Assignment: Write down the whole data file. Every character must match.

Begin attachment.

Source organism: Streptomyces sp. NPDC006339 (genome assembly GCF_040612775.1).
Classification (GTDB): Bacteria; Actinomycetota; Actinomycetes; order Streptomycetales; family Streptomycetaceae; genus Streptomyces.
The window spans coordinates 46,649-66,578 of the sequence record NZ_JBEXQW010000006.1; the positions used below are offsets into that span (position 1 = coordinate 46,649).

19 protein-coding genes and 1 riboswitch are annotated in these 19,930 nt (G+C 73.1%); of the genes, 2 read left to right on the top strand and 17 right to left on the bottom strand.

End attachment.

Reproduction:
Source organism: Streptomyces sp. NPDC006339 (genome assembly GCF_040612775.1).
Classification (GTDB): Bacteria; Actinomycetota; Actinomycetes; order Streptomycetales; family Streptomycetaceae; genus Streptomyces.
The window spans coordinates 46,649-66,578 of the sequence record NZ_JBEXQW010000006.1; the positions used below are offsets into that span (position 1 = coordinate 46,649).

19 protein-coding genes and 1 riboswitch are annotated in these 19,930 nt (G+C 73.1%); of the genes, 2 read left to right on the top strand and 17 right to left on the bottom strand.